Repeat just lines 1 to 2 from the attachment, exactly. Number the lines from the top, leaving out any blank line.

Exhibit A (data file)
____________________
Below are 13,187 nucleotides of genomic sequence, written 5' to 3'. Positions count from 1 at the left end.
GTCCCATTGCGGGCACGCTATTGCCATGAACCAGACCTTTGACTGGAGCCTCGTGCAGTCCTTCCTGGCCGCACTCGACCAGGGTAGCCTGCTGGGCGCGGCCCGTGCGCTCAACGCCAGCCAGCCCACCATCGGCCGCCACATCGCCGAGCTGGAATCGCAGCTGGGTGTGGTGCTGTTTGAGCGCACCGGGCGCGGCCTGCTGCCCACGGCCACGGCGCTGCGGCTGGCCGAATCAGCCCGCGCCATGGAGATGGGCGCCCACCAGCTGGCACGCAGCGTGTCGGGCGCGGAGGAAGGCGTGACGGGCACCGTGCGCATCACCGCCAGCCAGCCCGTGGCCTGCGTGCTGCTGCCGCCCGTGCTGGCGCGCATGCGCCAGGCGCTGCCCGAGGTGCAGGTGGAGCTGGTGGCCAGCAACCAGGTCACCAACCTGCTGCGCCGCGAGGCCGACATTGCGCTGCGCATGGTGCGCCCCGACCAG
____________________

Below are 13,187 nucleotides of genomic sequence, written 5' to 3'. Positions count from 1 at the left end.
GTCCCATTGCGGGCACGCTATTGCCATGAACCAGACCTTTGACTGGAGCCTCGTGCAGTCCTTCCTGGCCGCACTCGACCAGGGTAGCCTGCTGGGCGCGGCCCGTGCGCTCAACGCCAGCCAGCCCACCATCGGCCGCCACATCGCCGAGCTGGAATCGCAGCTGGGTGTGGTGCTGTTTGAGCGCACCGGGCGCGGCCTGCTGCCCACGGCCACGGCGCTGCGGCTGGCCGAATCAGCCCGCGCCATGGAGATGGGCGCCCACCAGCTGGCACGCAGCGTGTCGGGCGCGGAGGAAGGCGTGACGGGCACCGTGCGCATCACCGCCAGCCAGCCCGTGGCCTGCGTGCTGCTGCCGCCCGTGCTGGCGCGCATGCGCCAGGCGCTGCCCGAGGTGCAGGTGGAGCTGGTGGCCAGCAACCAGGTCACCAACCTGCTGCGCCGCGAGGCCGACATTGCGCTGCGCATGGTGCGCCCCGACCAG